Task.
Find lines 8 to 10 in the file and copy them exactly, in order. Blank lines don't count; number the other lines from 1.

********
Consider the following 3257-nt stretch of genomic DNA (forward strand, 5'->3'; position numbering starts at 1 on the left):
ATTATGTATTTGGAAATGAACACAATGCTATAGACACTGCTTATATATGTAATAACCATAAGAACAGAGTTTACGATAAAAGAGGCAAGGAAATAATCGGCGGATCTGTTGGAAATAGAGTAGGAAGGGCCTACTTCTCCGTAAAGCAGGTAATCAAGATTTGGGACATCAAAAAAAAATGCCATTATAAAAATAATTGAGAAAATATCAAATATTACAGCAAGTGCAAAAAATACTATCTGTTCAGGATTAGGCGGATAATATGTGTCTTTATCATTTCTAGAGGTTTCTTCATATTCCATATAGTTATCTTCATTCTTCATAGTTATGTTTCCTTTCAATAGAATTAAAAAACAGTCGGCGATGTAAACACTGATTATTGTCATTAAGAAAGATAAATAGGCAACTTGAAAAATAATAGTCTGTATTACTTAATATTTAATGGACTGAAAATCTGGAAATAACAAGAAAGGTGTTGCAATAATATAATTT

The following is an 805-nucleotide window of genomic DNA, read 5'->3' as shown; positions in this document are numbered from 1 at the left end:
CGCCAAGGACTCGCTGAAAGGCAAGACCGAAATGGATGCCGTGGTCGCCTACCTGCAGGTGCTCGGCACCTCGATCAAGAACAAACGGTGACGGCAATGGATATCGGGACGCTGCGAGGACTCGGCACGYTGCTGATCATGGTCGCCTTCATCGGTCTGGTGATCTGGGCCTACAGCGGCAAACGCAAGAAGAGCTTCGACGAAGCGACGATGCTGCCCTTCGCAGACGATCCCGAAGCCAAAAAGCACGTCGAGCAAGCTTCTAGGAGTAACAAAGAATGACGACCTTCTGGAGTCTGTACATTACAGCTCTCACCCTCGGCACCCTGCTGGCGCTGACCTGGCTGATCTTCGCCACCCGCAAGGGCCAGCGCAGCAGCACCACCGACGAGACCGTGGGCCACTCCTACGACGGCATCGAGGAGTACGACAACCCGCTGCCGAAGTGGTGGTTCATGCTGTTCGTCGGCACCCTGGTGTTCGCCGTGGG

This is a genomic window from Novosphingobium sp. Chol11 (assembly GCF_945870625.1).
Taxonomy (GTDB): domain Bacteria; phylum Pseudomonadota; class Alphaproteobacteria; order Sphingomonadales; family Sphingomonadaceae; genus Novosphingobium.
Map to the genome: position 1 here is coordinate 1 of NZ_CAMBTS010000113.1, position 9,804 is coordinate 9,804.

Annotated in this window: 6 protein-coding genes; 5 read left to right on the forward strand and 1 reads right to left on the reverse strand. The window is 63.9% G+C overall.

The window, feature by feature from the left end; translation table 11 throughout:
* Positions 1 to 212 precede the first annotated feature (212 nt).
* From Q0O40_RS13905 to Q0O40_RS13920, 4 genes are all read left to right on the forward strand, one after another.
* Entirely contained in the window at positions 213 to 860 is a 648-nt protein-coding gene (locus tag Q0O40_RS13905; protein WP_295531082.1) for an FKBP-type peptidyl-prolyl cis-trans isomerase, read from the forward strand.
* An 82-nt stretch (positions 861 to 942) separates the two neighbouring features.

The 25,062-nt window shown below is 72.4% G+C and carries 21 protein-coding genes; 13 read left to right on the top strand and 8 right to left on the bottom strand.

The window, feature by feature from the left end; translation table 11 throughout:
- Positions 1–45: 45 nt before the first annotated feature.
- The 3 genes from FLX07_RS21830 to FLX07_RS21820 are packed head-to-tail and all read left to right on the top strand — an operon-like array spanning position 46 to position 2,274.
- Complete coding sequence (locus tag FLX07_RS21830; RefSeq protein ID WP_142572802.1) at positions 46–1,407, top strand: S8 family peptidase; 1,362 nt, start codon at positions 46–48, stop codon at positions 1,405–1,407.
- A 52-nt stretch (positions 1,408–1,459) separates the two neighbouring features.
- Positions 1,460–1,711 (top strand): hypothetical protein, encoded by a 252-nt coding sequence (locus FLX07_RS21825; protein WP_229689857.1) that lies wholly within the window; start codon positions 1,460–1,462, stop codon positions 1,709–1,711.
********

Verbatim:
Annotated in this window: 6 protein-coding genes; 5 read left to right on the forward strand and 1 reads right to left on the reverse strand. The window is 63.9% G+C overall.

The window, feature by feature from the left end; translation table 11 throughout:
* Positions 1 to 212 precede the first annotated feature (212 nt).